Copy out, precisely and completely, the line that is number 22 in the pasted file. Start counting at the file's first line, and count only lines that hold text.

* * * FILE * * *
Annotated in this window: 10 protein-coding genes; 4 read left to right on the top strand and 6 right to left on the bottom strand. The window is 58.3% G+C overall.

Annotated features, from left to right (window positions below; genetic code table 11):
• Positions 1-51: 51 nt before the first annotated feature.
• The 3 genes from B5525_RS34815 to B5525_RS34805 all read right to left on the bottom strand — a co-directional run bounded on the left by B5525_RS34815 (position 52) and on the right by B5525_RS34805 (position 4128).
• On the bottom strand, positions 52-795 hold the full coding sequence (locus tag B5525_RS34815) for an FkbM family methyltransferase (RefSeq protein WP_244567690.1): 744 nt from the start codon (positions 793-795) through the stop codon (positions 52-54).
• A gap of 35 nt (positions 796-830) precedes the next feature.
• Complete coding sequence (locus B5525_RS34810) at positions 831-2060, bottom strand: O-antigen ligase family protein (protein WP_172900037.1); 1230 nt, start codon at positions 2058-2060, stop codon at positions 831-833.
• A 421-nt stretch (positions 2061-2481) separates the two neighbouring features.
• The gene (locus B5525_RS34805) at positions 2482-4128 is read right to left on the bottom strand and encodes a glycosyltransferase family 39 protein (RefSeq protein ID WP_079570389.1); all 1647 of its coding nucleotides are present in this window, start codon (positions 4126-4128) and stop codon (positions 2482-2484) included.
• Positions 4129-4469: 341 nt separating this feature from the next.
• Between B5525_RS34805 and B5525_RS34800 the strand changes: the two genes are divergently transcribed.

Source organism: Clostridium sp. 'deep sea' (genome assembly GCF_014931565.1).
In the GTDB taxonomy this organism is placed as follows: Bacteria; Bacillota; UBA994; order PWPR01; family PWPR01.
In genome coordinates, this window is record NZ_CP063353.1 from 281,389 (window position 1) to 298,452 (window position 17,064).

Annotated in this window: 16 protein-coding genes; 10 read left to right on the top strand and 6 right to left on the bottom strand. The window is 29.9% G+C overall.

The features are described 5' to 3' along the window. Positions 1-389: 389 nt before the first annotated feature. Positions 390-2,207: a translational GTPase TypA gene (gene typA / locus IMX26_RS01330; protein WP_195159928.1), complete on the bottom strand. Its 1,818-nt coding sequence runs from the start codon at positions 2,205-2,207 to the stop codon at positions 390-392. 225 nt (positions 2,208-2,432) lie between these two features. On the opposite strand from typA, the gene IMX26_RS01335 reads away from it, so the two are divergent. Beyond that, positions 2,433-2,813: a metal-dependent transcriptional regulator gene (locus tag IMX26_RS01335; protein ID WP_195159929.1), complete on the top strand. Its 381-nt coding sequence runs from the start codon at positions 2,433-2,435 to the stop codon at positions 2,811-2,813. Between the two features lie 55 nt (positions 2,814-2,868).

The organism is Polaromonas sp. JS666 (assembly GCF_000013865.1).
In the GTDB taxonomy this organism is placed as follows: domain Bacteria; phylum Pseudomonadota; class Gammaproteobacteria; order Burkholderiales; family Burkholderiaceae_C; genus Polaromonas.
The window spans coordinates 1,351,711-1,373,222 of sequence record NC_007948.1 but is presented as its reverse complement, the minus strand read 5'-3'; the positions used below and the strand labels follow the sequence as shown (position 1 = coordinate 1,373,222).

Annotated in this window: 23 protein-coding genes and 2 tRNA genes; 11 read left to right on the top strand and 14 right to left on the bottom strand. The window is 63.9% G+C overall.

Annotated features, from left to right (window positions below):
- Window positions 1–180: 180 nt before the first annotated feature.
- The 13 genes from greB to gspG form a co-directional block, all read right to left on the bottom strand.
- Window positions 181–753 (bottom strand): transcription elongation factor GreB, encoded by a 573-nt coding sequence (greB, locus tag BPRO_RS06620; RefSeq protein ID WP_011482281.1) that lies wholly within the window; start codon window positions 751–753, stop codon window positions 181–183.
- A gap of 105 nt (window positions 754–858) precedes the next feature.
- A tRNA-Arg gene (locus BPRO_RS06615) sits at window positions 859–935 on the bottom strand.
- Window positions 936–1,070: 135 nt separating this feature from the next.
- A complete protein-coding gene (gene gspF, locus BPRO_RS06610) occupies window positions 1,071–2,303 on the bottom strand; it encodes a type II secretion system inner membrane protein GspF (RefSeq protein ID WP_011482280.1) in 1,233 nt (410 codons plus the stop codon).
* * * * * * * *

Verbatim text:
- Window positions 1–180: 180 nt before the first annotated feature.